Dean of the Institute of Medicine (IoM) resigned in Medical college affiliation row



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Dean of the Institute of Medicine (IoM), Dr Prakash Sayami, has tendered his resignation following mounting pressure to grant affiliation to new medical colleges..
This is the second time Dr Prakash Sayami has submitted his resignation. Though he had quit on November 6, 2012, citing non-cooperation from Tribhuvan University (TU) officials, the TU did not accept his decision due to pressure from various quarters.
Officials at the Dean’s office at the IoM said pressure from various quarters to grant affiliation to medical colleges is what led Sayami to step down.
“The TU has not even approved the promotion of faculty members after the IoM denied affiliation to new medical colleges,” an official, who did not want to be named, told the Post.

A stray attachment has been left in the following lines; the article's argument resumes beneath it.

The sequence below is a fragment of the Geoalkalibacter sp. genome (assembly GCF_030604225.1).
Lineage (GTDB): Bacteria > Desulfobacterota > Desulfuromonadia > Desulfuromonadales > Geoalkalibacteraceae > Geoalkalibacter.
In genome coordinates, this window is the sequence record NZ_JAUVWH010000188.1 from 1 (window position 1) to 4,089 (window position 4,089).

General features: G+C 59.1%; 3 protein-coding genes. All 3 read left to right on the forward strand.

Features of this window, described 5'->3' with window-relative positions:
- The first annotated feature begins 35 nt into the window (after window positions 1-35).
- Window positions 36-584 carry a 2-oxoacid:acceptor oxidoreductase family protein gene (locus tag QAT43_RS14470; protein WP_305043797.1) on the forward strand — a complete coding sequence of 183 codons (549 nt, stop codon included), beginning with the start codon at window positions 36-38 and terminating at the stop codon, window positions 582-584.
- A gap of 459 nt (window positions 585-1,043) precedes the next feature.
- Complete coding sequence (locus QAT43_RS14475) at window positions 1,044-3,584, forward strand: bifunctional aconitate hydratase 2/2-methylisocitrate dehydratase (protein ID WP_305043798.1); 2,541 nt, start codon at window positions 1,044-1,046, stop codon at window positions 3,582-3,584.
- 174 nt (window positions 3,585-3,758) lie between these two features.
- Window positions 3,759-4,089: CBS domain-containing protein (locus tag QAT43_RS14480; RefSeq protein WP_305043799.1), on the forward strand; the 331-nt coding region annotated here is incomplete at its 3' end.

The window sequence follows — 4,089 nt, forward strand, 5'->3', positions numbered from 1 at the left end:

The affiliation row between the TU and the IoM had came to the fore after the university, on September 26, published a notice calling for applications for the affiliation from colleges that have taken the consent letter, known as the letter of intent (LoI), from the Ministry of Education. The TU move was strongly objected by the IoM. The IoM says that new affiliations should not be granted at a time when they are already having a tough time managing and monitoring the existing medical colleges. 
Though the TU inspected some private medical colleges with a view to granting them the affiliation, the Commission for Investigation of Abuse of Authority (CIAA) halted the process, saying it was ‘faulty’. 
Only the IoM under the TU and Kathmandu University grant affiliation to private medical schools in the country. Two autonomous academies—BP Koirala Institute of Health Sciences (BPKIHS) and Patan Academy of Health Sciences (PAHS) —can run their programmes and provide degrees, but they cannot grant affiliations. 
Among the 21 medical colleges in Nepal, eight are affiliated to the IoM.
The Tribhuvan University Vice-chancellor’s Office had appointed Dr Sayami as the dean on August 17, 2012, breaking its own tradition of political appointments.
Source: The kathmandu Post.